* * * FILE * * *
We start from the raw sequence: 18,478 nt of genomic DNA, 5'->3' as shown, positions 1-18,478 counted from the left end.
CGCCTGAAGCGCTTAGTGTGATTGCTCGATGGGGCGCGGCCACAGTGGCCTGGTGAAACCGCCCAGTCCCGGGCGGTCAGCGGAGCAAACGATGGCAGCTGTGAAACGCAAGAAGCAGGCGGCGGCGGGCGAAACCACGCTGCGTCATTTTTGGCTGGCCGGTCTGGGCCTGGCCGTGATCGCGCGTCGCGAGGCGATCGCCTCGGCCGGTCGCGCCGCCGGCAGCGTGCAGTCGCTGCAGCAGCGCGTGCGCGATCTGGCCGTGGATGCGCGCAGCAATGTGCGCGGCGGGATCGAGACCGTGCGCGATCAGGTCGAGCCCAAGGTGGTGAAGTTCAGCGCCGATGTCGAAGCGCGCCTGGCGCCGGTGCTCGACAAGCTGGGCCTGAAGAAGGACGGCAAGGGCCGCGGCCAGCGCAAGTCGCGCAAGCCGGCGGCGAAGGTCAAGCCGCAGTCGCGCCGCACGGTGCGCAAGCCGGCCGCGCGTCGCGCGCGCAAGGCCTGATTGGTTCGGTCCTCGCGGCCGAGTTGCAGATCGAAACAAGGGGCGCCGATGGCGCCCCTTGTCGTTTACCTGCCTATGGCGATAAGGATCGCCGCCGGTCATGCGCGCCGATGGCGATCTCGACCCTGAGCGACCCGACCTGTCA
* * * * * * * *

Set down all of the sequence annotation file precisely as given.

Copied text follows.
We start from the raw sequence: 18,478 nt of genomic DNA, 5'->3' as shown, positions 1-18,478 counted from the left end.
CGCCTGAAGCGCTTAGTGTGATTGCTCGATGGGGCGCGGCCACAGTGGCCTGGTGAAACCGCCCAGTCCCGGGCGGTCAGCGGAGCAAACGATGGCAGCTGTGAAACGCAAGAAGCAGGCGGCGGCGGGCGAAACCACGCTGCGTCATTTTTGGCTGGCCGGTCTGGGCCTGGCCGTGATCGCGCGTCGCGAGGCGATCGCCTCGGCCGGTCGCGCCGCCGGCAGCGTGCAGTCGCTGCAGCAGCGCGTGCGCGATCTGGCCGTGGATGCGCGCAGCAATGTGCGCGGCGGGATCGAGACCGTGCGCGATCAGGTCGAGCCCAAGGTGGTGAAGTTCAGCGCCGATGTCGAAGCGCGCCTGGCGCCGGTGCTCGACAAGCTGGGCCTGAAGAAGGACGGCAAGGGCCGCGGCCAGCGCAAGTCGCGCAAGCCGGCGGCGAAGGTCAAGCCGCAGTCGCGCCGCACGGTGCGCAAGCCGGCCGCGCGTCGCGCGCGCAAGGCCTGATTGGTTCGGTCCTCGCGGCCGAGTTGCAGATCGAAACAAGGGGCGCCGATGGCGCCCCTTGTCGTTTACCTGCCTATGGCGATAAGGATCGCCGCCGGTCATGCGCGCCGATGGCGATCTCGACCCTGAGCGACCCGACCTGTCA